Hello from the Terra Nova Field!
Well, we've finally arrived!!!!
According to the skipper, our official "EOSP", End of Sea Passage, was at 5.24 a.m. NDT. That's all well and good, but when I was outside around 8 a.m., we were still steaming along, passing by other rigs that normally aren't close by, so we WEREN'T at our location, despite what the Old Man says! The supply ship wasn't towing us anymore, we were making headway all by ourselves. Around noon-ish, they were telling me that we were "hove to" about 5 km downwind from the Henry Goodrich oil rig. I found it odd that we needed to be downwind, but apparently that was in case we blacked out again, and started drifting towards the Goodrich, and us without an anchor. Our reputation precedes us!! Bwahahahahaha!!!
Yup, it's all over but the cryin'. It was easy to tell that we're 'home' – nothing but R-D-F out here all day long. That's Rain, Drizzle and Fog, by the way, a staple of Newfoundland weather for you who have not yet had the pleasure. Why is it that London fog is "romantic" but ours is "dreary". Bad PR, I guess. Maybe we needed a Jack the Ripper to give our fog some mysterious ambience.
After that sky last night that could easily have been mistaken for the tropics, is was a drag to wake up to drizzly foggy yucky skies this morning. But we're HOME-HOME-HOME, and that's worth putting up with a bit of 'pea soup'.
The helicopters are now coming with a vengeance – two today, three coming tomorrow, most with new people who require an orientation, one of my many responsibilities. So, I was out and about a lot today. I don't mind giving the tours too much when I'm not busy. It's nice to meet new people and see their awe at the place. But, this past week, I've been flat out busy, and I'm never catching up! I had the highest patient visit count ever for one week this past week, since I've been working offshore (9 years). I had 94 patients cross my threshold, that represents roughly 61% of the population having one ailment or another in one week! I think a bit of it is a case of them not having enough to do, so they get bored, and come to see me to get attention. They are boys, after all. Attention is as necessary as oxygen…!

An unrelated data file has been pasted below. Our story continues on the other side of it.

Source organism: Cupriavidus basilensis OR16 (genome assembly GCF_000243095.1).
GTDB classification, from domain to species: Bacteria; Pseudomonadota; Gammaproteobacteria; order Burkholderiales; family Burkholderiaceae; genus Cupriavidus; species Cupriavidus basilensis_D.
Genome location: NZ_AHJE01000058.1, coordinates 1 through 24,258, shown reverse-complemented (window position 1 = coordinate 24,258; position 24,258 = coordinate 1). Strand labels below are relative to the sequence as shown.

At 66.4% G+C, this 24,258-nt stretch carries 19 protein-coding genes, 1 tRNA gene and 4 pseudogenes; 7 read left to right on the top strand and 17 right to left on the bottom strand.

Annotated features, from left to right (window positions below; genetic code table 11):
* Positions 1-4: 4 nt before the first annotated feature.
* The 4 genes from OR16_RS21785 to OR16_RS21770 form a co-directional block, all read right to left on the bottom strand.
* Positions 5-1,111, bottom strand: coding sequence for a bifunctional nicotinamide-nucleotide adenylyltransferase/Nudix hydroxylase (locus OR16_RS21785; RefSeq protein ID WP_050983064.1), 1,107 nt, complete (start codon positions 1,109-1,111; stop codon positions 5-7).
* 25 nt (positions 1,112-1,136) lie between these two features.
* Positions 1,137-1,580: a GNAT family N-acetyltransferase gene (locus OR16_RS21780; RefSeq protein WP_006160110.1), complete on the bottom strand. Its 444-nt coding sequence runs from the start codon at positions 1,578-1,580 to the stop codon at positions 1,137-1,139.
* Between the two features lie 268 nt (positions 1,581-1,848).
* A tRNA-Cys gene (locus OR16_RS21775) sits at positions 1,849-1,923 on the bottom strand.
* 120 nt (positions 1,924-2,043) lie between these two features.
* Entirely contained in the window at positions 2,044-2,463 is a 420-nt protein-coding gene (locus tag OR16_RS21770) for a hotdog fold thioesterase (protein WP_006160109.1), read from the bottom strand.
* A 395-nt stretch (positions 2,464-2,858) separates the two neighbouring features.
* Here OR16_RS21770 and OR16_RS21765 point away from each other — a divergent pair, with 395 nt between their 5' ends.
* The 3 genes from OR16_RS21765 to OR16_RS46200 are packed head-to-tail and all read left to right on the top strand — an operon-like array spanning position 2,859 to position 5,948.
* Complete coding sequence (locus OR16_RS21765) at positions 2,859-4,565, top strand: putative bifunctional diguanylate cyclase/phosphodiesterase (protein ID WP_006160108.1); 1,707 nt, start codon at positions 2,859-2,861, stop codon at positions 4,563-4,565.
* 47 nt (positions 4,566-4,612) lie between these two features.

So, we're all getting back into our usual routines. Soon, it'll be like the big trip never happened, it'll just be a distant memory.
But I have the pictures.
And the video clips.
And the maps.
And all the newsletters, to remind me of my adventures on the High Seas!
I hope you've enjoyed coming along for the ride, both rides, actually, as much as I've enjoyed telling the tales! Throughout each day, something would happen, and I'd tell myself that I'd JUST HAVE to remember to write about that later that day. Most times, I did remember, too! I did forget to tell you, though, that not only did we run out of tea bags, but we also ran out of Sugar Twin, gherkins, bananas, grapes, we almost ran out of potatoes (they were being rationed) and we came perilously close to running out of toilet paper. Believe me, if THAT had happened, a Breaking News edition of "The Sail Home Newsletter" would have been winging it's way to you, hot off the press!!!
So, what happens out here now? Well, over the next week, they will prepare to re-connect to the spider buoy, which is the engineering marvel that connects us to all the subsea lines. All the lines that suck up the oil, and pump water and gas into the reservoir, all come up from the sea bed and connect to the spider buoy, which later this week they hope to re-connect to the bottom of the platform. Then, they have to check all the lines for leaks, and pressurize all the production systems on board to make sure they're operational, and so forth. Finishing all this preparatory work will take until close to the end of October, which is when they expect to bring oil on board. I'll probably be back here again by the time that happens. (Don is probably laughing his guts out at my totally un-knowledgable description of all that, but that's the best I can do, I'm afraid! If Don can explain to me the intricacies of managing 3rd degree atrio-ventricular block, then I'll do a crash course on spider buoys!! So there!!)
Anyway, we're at the end of the journey, so it's time to drop the anchor on "The Sail Home Newsletter". Gotta love the metaphorical irony! Better to use the anchor analogy rather than to say we've run her aground, I think.
Thanks to you all for keeping me company!
I hope it's been fun for you, too.
All the best,
Love and kisses and hugs and cheek-pinches,